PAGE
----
It was my first day on site. I decided to focus on this as a quality problem in the Gemba, (Japanese for "the place where work is done") and by directly watching what happened in the staging location. I learned that the staging locations where the pallets went missing were on the receiving side of the building, so I walked over there to watch the operation for a few hours.
In two hours, I did not see a manager walk by me. Not one. I watched the pickers put pallets into staging locations, scanning the barcode on the end of the rack row that identified the staging location. Not long after, a lift truck driver would slide by, scan the pallet ID label, and haul the pallet over to shipping. It looked like the process worked. Still, I decided to hang around for another hour watching the operations, taking notes of what I could see from my vantage point.
At two of the staging locations sat a trash dumpster. The dumpster was more like a towable cart. Pallets in the staging zone surrounded the cart. While the pickers could get to the cart, the cart was locked in place by the staged pallets. It did not look like a problem, since the pickers could get to the cart. However, the custodian who collected full carts and dropped off empty carts did have a problem — he could not get to his carts. So, to make room to get to the cart, he would grab a pallet jack from the receiving dock, and move the pallet from the staging zone across the traffic aisle to the receiving dock, then grab the cart.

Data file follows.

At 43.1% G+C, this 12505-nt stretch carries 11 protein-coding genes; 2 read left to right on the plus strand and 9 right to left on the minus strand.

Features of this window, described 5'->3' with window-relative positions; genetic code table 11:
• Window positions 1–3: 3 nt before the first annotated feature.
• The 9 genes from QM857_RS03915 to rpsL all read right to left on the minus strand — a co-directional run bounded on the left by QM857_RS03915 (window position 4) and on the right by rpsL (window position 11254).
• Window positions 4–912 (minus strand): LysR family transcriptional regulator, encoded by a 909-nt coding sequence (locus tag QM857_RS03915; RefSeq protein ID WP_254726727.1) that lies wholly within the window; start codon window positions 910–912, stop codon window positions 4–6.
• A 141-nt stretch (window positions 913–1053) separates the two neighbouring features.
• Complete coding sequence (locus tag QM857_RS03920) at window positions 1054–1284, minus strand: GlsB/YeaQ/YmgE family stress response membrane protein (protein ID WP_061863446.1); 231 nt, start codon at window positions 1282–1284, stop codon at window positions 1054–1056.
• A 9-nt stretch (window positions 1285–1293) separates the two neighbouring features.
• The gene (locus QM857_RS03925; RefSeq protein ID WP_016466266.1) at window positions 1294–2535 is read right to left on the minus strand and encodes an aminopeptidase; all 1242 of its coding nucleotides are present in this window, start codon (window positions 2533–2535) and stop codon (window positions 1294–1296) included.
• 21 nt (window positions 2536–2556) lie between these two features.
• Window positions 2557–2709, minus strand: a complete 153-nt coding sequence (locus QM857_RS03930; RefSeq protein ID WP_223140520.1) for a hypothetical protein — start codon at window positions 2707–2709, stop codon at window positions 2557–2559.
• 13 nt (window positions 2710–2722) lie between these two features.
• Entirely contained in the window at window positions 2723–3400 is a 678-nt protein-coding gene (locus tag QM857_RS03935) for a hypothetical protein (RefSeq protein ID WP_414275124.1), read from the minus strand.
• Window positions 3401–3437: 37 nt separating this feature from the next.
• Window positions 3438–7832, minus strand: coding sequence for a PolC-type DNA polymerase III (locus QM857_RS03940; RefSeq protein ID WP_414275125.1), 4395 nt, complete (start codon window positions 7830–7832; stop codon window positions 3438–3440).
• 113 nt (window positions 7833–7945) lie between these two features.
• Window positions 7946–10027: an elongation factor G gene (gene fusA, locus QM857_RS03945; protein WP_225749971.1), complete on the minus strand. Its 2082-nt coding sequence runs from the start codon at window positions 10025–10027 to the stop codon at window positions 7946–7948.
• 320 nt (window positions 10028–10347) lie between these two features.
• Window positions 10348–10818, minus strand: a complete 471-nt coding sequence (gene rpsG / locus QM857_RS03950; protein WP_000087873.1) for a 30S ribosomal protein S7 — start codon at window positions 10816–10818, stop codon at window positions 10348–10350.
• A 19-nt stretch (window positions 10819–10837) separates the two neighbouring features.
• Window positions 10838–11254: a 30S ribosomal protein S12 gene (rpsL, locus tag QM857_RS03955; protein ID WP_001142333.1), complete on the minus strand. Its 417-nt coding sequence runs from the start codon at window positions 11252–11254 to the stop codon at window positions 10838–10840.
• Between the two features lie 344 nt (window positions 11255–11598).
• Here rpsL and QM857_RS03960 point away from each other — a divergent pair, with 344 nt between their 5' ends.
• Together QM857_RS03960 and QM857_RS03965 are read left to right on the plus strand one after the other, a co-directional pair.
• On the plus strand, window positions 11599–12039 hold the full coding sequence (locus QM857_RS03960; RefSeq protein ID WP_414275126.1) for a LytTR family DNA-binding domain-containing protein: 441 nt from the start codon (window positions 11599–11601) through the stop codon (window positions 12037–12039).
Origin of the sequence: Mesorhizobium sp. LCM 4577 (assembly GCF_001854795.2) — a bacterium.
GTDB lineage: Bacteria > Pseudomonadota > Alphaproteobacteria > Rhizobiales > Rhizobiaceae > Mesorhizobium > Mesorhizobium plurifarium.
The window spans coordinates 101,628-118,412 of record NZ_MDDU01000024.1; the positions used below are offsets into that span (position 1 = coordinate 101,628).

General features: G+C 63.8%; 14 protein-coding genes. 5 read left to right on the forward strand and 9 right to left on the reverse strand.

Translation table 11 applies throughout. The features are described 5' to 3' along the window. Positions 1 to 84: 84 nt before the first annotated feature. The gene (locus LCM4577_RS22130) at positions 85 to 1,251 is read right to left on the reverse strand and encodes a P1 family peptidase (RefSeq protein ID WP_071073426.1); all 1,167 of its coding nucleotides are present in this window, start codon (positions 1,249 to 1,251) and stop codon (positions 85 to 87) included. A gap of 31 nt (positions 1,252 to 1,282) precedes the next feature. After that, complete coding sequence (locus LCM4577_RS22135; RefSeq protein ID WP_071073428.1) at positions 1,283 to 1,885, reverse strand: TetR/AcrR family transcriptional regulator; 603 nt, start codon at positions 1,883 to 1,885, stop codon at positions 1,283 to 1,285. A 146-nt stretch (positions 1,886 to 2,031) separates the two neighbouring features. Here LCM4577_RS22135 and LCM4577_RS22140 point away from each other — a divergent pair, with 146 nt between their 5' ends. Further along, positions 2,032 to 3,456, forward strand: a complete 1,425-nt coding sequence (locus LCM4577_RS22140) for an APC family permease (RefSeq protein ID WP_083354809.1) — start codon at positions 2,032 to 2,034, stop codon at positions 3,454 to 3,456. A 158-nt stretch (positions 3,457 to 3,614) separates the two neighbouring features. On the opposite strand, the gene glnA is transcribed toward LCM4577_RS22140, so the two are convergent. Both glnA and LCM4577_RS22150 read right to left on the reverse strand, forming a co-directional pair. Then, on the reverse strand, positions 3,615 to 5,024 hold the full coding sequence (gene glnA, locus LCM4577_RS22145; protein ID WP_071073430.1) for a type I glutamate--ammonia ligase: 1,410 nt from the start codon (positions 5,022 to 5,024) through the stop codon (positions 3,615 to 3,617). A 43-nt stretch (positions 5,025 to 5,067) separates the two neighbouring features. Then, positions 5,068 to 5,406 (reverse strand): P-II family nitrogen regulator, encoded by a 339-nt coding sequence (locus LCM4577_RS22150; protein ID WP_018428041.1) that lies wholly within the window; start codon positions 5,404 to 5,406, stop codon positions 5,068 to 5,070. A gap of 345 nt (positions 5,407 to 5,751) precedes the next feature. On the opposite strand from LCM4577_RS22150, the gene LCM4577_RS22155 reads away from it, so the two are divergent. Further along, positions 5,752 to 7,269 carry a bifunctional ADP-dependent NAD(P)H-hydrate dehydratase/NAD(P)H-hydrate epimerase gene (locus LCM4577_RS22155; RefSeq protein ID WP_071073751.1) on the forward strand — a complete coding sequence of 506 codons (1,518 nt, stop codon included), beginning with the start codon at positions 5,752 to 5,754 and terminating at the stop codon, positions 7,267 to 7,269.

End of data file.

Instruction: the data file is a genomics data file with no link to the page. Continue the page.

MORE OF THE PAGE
A few minutes after he left, more pallets showed up in the staging area. Once again, when the custodian returned, he pulled the pallets that were blocking his access out of the way and dropped them across the aisle in the receiving area. The custodian never left the pallets he removed in a mess; he lined them neatly in a staging lane on the receiving area. He never moved the pallets back.
I now knew part of the story, the part of the disappearance. But what about the reappearance? That took a visit to the receiving dock at the end of the shift. I returned to the area near the end of the shift, and observed a receiving operator moving the pallets back into the staging location. He could not scan onto the pallet to move it — it was not his job code, so the system did not allow it. But he could scan the pallet and look up where it was supposed to be, and move it back. And that is what he did.
The root cause was not system, or the people who had to use the system to do their job. The root cause came from people who had no need to use the system to do their job. The only way to understand that was to get into the Gemba and focus on what happened.
The real art of getting a start-up operation normalized lies in an effort on the part of management to focus on and lead in the Gemba, being present to help people make things normal. If leadership is not constantly present in the Gemba, things happen that a system cannot track.
If you want your start-up to fail, focus on the screen on your desk and spend no time in the Gemba. Victorious generals focus on the field, working with and training their troops so the soldiers know what to do when it comes to execution, and so the general knows his troops are ready.